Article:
If any of you dads listening today have children with even more challenging issues—like autism, Down’s Syndrome, or something else—I know you’re very familiar with those thoughts and emotions. It’s often dads like you who set the mark and help us to define what it means to be a committed dad. When the needs of your child required some extra sacrifices, you stepped up. You put your child’s needs before your own, and you’ve never regretted it.

Those dads deserve more recognition for what they do.

And this message may be more for the rest of us who face the routine rigors of being a dad, but aren’t facing the overwhelming exhaustion of raising a child with extreme disabilities. I would say, “Dad, take a page from the playbook of the most committed dads you know. Make the radical decision to sacrifice your own desires and goals for the sake of your children.”

And then my other thought would be this: no matter what your children’s gifts, abilities, and weaknesses may be, cherish them for who they are. Be flexible, and grow with them. Let them teach you what it means to be a committed father.

 

careycaseycasual2007Carey Casey is Chief Executive Officer of the Kansas City-based National Center for Fathering and author of the book Championship Fathering: How to Win at Being a Dad.

Through his work across the country, Casey has earned a reputation as a dynamic communicator, especially on the topic of men being good fathers. He’s known as a compassionate ambassador, particularly within the American sports community.

Dad’s Life with Carey Casey: The Importance of Modeling

Claire made me breakfast in bed!
source: escapist

Need a weekly nudge in your efforts to be the kind of dad your kids need? Here’s what worked for one dad.

Rick has two young children. He told me about some lessons he has learned, with help from the Fathers.com weekly e-mail. I think we can all probably learn something here.

Leading up to Mother’s Day one year, Rick’s wife was going out of town to visit her parents with their 2-year-old daughter and newborn son. So with her gone, Rick thought he was “off the hook.” He’d get her a card and give it to her when she came home.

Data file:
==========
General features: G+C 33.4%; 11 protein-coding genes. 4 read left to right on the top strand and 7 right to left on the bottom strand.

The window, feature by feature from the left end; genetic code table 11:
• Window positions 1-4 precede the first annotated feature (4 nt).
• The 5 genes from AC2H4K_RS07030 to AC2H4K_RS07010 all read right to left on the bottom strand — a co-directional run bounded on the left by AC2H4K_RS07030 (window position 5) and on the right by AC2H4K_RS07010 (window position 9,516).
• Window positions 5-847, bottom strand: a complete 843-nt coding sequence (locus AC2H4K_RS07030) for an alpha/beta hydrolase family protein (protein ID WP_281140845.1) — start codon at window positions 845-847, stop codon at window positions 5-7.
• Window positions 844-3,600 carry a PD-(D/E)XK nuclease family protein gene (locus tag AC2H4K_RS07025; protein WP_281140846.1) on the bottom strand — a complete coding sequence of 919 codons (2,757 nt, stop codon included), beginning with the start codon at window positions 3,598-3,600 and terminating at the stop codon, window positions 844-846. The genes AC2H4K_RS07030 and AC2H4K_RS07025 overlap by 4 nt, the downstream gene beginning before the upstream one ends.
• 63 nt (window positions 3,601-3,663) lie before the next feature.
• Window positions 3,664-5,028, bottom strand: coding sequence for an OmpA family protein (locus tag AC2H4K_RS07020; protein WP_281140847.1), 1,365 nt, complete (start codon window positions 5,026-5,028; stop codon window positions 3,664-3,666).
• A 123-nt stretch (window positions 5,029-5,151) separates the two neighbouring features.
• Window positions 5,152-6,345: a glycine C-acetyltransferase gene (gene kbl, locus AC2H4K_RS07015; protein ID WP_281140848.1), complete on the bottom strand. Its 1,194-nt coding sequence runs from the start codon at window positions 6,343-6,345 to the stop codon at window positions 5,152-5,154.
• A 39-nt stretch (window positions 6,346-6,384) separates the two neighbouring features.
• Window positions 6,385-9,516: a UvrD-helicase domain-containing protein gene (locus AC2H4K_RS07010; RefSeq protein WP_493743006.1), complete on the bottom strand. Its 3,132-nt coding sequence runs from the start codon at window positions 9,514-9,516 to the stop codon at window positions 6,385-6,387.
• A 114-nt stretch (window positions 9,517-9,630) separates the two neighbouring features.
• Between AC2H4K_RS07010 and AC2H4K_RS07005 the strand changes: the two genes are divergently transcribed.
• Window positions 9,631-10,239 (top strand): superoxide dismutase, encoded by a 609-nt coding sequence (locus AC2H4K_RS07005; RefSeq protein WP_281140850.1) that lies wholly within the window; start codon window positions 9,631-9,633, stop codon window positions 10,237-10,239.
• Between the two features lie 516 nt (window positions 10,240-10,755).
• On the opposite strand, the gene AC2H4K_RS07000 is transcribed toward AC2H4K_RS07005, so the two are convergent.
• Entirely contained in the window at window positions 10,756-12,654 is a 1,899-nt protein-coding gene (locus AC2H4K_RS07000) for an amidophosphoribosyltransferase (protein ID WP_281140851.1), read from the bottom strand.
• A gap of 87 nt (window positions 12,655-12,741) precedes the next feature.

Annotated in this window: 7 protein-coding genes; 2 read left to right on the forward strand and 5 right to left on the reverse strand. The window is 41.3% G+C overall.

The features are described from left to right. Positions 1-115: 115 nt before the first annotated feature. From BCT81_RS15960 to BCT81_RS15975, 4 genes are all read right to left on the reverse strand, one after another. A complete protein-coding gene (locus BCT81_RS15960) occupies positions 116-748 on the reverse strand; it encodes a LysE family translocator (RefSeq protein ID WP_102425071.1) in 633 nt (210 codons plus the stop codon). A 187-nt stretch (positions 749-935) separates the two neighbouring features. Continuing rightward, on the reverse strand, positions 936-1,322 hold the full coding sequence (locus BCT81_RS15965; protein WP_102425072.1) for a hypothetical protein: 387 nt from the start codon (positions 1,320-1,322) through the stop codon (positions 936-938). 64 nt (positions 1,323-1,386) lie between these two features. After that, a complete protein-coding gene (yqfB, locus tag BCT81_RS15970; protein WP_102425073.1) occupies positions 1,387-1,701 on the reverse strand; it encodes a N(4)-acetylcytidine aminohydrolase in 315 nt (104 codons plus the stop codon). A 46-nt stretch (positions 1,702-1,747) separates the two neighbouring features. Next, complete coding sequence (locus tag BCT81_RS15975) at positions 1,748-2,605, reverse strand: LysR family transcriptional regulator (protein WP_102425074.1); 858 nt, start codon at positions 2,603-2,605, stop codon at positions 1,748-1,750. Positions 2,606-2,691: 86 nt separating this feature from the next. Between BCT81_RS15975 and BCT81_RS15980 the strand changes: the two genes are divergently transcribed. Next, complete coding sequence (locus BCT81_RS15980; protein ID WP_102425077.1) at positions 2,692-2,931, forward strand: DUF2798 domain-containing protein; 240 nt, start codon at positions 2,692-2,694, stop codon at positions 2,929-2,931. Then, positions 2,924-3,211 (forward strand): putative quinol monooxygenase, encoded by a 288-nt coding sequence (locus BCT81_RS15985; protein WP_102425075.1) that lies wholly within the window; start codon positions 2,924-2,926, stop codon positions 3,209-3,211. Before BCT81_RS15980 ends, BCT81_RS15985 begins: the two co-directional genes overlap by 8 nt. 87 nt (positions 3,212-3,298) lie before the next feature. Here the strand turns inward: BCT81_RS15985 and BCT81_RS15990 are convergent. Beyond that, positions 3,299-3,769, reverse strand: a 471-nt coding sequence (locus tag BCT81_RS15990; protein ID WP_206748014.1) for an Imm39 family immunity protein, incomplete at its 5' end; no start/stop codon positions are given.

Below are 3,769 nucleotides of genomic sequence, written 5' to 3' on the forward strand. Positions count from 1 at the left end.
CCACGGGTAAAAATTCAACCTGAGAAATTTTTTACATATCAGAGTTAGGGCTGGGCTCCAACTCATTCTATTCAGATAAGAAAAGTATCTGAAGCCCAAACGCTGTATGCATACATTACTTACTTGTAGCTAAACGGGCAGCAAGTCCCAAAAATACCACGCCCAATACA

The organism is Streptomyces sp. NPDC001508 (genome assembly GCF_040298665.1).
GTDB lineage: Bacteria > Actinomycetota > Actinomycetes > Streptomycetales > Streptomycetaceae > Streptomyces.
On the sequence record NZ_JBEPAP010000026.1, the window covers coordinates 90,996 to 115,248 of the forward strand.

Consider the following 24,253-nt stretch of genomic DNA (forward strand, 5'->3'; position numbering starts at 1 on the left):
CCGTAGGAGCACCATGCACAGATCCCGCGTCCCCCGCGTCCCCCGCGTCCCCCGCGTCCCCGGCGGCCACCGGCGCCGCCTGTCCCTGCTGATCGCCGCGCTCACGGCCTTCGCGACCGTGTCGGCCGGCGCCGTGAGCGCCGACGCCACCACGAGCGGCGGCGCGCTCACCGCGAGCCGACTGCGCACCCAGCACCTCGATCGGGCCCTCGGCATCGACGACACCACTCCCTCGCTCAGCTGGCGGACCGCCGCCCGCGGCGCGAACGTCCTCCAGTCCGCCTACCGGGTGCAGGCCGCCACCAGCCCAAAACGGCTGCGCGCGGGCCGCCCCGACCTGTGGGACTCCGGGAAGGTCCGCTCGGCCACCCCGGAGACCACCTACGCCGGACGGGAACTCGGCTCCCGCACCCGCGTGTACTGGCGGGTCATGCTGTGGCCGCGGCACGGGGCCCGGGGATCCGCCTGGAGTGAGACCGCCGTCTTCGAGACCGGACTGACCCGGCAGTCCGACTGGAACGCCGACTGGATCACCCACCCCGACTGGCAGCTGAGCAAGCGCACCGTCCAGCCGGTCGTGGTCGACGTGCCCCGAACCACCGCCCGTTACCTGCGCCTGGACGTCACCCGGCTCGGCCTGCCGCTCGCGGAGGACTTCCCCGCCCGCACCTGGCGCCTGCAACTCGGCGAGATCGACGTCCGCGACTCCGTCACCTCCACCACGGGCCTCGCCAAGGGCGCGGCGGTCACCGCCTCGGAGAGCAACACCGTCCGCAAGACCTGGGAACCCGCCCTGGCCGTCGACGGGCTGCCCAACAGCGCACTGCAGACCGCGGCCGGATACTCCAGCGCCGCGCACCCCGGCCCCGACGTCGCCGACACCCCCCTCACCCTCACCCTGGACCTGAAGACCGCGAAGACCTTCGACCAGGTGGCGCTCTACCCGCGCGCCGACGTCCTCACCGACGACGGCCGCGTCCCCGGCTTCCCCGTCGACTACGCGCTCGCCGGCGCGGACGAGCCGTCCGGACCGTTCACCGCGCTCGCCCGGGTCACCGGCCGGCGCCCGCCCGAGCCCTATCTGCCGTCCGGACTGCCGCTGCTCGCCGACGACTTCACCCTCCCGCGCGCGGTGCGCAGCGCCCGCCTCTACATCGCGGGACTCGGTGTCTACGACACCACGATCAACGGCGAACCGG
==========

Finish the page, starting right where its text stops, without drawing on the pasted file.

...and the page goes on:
Then he received our weekly e-mail. It suggested that he do something big to honor his bride and get the kids involved, because it’s important to set an example for them and show honor for the role of mothers.

When his family came home, he involved his 2-year-old daughter in choosing a special gift for Mom. Then, on the next Sunday, Rick and his daughter got up early and made a special breakfast together for their mom—including Eggs Benedict. It wasn’t the best-tasting meal, but his wife said it was the best Mother’s Day ever.

Another story from Rick reinforces the lesson: At Valentine’s Day last year, it was a busy time and he was planning to get a few simple gifts to bring home for his wife and his daughter. Once again, our weekly e-mail reminded him that he’s setting an important example—both in how he shows love to his wife and showing his daughter how she should expect to be treated by boys.

So Rick raised the bar. He made arrangements to take his daughter to a daddy-daughter dance. He dressed up and left the house so he could arrive at the appointed time to pick up his daughter for their date. He took her out to dinner and then they had a great time at the dance.

Dad, recognize that you’re always modeling behavior and character for your kids—whether you’re serving your wife, going to work, fixing something, or just hanging out. They’re always watching and learning from you, and like Rick shows us, it’s never too early to start.

 

careycaseycasual2007.jpg

Carey Casey is Chief Executive Officer of the Kansas City-based National Center for Fathering and author of the book Championship Fathering: How to Win at Being a Dad.

Through his work across the country, Casey has earned a reputation as a dynamic communicator, especially on the topic of men being good fathers. He’s known as a compassionate ambassador, particularly within the American sports community.